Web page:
Best Of :: Sports & Recreation
If you've ever stumbled out of a LoDo bar on a certain weekend night in August to find yourself surrounded by bicyclists, don't worry -- it wasn't that fourth martini. Every year, thousands of riders gather near downtown at midnight for the Moonlight Classic, a twenty-mile, after-dark ride that wends its way all over the city. With help from the Denver police, event organizers close off some of the busiest streets to give cyclists a new, lunar perspective on the city. In the past, the course route has gone through LoDo, Cherry Creek, Park Hill, Capitol Hill and other neighborhoods. "Last year we had about 4,500 riders," says event director Scot Harris. "This year it may be 5,000. It's growing steadily." The ninth annual Moonlight Classic, which benefits Seniors, Inc!, kicks off at the State Capitol on August 18. This ride's a real howl.
The biggest problem for Denver's mountain bikers is that there are so many good trails to choose from, starting with the serpentine paths along Cherry Creek and extending to the numerous routes crisscrossing the hogbacks and foothills just west of town. For variety and a tough nearby challenge, though, you can't get much better than Mountain Lion Trail, a seven-mile tangle of roots, rocks, stream crossings and steep climbs only a half hour west of Denver, in Golden Gate State Park outside of Golden. The rangers list the trail as moderate, but beware: That's only for hikers. Two-wheel travelers will find it considerably more rigorous. Follow the signs off of Route 93, west of Golden.
When you're trying to bag all 54 of Colorado's fourteeners, Culebra Peak could be your steepest challenge. Not because it's such a difficult climb; the mountain rises relatively gently above what used to be the Taylor Ranch west of Trinidad in Culebra County. The problem is that Culebra Peak stands on private land, and while previous owners would let climbers in -- charging as much as $40 per person -- in 1999, the peak became off limits to mountaineers entirely. But last July, the Colorado Mountain Club was granted access to take thirty people to the top of Culebra. At $30 per climber, it went so well that the club hopes to schedule more trips this summer. That 54th peak? It's almost in the bag.
It wasn't so long ago that the guys of Boulder-based OAITW were a decent-enough disc-tossing bunch. But they weren't getting any younger, and so a couple of years ago they decided to do something so drastic it is virtually unheard of in many Frisbee circles: practice. It paid off. In 1999, the masters-level (a mere 33 years old and over, in the skewed view of disc throwers) squad won the Ultimate Frisbee national championship. That, in turn, qualified the team to compete in last summer's quadrennial world championships, held in Germany. The team members, some of whom are actually in their -- gasp! -- forties, won. Three more years of bragging rights.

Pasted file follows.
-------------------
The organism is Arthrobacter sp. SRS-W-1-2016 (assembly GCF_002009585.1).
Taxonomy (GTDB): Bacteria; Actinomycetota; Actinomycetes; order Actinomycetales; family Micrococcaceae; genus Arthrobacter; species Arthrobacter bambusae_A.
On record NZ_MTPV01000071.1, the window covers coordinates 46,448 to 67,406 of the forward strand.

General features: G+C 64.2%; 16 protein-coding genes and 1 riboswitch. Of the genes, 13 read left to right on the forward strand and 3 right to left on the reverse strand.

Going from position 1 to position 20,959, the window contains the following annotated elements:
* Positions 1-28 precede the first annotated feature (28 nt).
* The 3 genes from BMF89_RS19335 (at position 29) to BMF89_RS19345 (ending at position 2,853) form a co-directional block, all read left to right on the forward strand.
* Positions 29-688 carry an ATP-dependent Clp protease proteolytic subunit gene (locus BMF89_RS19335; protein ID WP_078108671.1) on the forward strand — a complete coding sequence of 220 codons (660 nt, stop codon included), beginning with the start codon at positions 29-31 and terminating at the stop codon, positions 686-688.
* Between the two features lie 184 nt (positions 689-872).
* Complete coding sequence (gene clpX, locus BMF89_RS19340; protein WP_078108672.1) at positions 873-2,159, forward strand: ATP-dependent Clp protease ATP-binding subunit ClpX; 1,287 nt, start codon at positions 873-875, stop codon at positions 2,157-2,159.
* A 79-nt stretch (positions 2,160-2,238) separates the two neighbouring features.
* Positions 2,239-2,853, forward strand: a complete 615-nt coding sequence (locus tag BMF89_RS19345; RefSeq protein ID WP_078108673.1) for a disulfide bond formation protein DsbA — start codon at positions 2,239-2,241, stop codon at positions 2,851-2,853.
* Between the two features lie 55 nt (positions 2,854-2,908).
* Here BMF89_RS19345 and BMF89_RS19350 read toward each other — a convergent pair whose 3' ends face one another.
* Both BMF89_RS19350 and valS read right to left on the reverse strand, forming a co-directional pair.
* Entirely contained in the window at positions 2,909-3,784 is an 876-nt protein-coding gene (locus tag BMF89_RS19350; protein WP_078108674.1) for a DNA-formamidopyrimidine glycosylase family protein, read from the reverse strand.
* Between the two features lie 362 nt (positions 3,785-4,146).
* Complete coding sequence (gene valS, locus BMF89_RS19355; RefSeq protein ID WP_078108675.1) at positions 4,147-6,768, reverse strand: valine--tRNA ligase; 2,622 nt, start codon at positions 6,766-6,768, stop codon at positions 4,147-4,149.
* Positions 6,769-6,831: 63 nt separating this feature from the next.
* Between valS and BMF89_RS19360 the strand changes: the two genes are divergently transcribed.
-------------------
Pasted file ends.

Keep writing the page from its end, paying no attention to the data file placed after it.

For the past fifteen years or so, the little town of Evergreen has been staging a series of trail runs that add up to the best race of the year. "People up here are used to running on trails," says Evergreen Rec Superintendent Sharon Martin. "They don't like going down to run on roads." This year, the event kicks off on June 17 with an eight-mile trek at the Mount Falcon Open Space Area. Then, on July 15, there's a 6.2-miler at Alderfer Three Sisters park. The conclusion is a dual run on September 9: an 11.5-mile jog up Bergen Peak for the more macho and a 5.6-mile lope through Elk Meadow for the less robust.
The Gates Family Foundation Interactive Fountain, a refurbished, space-age amusement, popped up a couple of summers ago behind the Denver Museum of Nature and Science. Since then, it's become Denver's best imitation of Water World -- except
admission is free. Here's what you'll find by the fountain when it's 95 degrees and rising in the middle of August: kids in swimsuits or cutoffs, toddlers in droopy diapers and even some pretty big kids, the kind old enough to buy booze and cigarettes (that puts them at about twelve). Each at their own pace, they'll race in and out of the spray, trying to outwit the thing, which pulsates interactively, spouting sudden jets of water in response to the tread of little feet. Of course, the revelers may have opposing goals: While some want only to jump in and out without being soaked, others hope to whip the manmade geysers into a frenzy rarely seen this far south of Yellowstone.
While they can't build a new stadium, Rockies general manager Dan O'Dowd and manager Buddy Bell hope to win a division title and entertain World Series dreams. So they imported two expensive free-agent pitchers to carry the pennant freight. Mike Hampton is a cream-of-the-crop left- hander who won fifteen games last year for the Series-bound New York Mets, while fellow southpaw Denny Neagle won fifteen for Cincinnati and the Series-winning New York Yankees. Together, these two arms cost the Rockies $172 million on the overheated free-agent market, and if they can't overcome the terrors of pitching at hit-happy Coors Field, there's probably no one who can.